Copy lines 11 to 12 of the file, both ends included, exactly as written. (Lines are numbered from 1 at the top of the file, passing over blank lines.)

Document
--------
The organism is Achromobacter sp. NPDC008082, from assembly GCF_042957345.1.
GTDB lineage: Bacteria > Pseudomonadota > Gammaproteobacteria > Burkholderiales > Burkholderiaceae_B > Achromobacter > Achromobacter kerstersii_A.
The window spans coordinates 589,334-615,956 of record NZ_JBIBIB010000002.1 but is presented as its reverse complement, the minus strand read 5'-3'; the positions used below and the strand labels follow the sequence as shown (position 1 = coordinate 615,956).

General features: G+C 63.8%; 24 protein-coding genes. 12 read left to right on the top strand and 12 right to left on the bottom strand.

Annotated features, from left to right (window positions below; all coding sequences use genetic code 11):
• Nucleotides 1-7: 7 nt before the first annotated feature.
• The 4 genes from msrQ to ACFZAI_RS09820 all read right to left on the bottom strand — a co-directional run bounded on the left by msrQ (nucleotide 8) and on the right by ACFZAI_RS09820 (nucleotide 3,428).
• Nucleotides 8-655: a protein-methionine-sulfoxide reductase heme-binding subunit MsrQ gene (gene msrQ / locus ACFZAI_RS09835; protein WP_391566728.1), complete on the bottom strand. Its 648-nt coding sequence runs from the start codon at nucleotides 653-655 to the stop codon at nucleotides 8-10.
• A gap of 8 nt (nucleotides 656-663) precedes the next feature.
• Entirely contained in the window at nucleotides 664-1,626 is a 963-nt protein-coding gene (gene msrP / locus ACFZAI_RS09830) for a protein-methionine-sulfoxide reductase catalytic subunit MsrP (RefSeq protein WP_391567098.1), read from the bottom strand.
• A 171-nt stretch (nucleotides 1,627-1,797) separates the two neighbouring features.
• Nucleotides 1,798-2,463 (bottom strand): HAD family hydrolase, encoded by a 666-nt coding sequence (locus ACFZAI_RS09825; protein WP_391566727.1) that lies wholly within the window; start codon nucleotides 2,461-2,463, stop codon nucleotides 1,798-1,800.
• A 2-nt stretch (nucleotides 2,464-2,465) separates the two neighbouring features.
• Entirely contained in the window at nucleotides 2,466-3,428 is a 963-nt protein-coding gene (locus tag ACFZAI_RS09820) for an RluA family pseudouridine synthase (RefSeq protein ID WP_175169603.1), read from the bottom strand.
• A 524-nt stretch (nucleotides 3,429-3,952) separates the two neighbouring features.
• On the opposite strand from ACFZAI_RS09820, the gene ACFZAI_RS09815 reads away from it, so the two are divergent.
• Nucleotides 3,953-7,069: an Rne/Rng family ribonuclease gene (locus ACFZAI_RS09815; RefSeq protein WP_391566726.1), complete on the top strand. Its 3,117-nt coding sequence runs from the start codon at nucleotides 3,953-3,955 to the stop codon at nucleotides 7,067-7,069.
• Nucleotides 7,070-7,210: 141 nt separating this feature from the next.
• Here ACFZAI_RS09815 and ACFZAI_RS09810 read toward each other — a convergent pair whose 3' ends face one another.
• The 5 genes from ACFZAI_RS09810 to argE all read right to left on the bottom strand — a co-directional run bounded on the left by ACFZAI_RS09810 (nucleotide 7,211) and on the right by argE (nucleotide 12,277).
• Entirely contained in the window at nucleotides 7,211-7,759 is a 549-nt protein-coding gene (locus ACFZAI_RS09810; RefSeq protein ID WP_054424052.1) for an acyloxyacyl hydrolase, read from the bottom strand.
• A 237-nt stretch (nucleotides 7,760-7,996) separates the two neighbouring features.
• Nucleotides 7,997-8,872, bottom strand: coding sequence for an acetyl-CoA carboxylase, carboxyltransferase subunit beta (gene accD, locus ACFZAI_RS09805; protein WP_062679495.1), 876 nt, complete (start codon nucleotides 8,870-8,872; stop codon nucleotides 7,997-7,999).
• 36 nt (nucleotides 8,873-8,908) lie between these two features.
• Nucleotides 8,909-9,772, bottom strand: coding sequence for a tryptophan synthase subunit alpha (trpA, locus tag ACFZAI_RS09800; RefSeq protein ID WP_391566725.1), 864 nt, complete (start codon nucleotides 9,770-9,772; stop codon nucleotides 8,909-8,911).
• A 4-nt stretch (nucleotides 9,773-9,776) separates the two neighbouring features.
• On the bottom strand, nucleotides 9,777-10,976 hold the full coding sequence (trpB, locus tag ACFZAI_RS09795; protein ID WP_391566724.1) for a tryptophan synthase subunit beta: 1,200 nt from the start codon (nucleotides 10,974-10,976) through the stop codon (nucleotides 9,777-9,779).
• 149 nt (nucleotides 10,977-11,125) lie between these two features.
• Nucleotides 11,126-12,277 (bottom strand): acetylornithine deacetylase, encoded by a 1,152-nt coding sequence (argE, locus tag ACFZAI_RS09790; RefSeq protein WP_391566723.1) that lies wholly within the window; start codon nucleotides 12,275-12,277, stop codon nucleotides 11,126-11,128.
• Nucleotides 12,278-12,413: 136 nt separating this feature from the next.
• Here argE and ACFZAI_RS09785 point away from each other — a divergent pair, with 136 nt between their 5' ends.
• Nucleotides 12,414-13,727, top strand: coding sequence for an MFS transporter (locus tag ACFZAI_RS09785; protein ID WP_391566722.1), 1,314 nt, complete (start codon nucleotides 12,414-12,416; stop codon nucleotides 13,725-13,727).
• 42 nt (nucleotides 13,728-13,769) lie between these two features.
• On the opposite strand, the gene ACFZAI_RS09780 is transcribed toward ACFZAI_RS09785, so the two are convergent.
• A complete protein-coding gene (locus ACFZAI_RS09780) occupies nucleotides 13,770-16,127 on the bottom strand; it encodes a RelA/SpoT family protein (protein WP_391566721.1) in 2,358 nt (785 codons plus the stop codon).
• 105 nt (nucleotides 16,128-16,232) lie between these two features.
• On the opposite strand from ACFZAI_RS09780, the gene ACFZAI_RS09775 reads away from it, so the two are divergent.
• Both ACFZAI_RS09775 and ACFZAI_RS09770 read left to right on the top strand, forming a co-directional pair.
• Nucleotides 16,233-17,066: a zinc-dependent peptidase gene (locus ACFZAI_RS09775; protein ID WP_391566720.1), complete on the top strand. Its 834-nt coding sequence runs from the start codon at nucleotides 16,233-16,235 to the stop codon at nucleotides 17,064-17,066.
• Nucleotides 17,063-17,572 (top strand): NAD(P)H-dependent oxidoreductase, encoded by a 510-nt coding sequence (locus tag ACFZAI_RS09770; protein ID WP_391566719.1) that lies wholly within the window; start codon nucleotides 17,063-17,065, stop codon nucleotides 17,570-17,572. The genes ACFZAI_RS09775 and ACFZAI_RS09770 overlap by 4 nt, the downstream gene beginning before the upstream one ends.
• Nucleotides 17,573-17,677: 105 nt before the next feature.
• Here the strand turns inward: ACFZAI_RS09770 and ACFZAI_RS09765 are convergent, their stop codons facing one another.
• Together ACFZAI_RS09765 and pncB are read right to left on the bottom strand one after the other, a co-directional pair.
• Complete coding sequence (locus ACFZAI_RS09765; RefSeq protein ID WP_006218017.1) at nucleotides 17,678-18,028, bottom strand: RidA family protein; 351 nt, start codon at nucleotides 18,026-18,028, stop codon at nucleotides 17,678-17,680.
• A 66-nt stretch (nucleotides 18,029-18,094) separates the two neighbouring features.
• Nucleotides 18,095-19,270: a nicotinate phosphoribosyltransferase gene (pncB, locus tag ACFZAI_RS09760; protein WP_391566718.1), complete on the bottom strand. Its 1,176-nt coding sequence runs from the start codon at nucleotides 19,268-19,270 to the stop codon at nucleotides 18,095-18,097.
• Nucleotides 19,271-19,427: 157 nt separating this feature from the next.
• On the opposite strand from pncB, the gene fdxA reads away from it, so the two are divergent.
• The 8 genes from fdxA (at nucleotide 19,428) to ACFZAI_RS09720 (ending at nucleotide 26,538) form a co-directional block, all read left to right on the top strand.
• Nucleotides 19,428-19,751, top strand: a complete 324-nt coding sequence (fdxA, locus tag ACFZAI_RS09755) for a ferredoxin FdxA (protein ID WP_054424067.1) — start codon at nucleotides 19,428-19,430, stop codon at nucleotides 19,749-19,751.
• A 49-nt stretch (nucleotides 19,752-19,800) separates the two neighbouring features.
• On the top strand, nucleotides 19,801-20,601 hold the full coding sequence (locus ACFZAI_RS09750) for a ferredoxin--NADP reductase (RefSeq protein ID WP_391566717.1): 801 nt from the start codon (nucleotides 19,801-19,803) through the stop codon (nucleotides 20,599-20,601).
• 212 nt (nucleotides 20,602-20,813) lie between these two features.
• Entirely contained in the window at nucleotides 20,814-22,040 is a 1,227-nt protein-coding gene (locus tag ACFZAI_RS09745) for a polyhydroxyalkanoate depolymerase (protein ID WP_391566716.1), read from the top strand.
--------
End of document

• A 171-nt stretch (nucleotides 1,627-1,797) separates the two neighbouring features.
• Nucleotides 1,798-2,463 (bottom strand): HAD family hydrolase, encoded by a 666-nt coding sequence (locus ACFZAI_RS09825; protein WP_391566727.1) that lies wholly within the window; start codon nucleotides 2,461-2,463, stop codon nucleotides 1,798-1,800.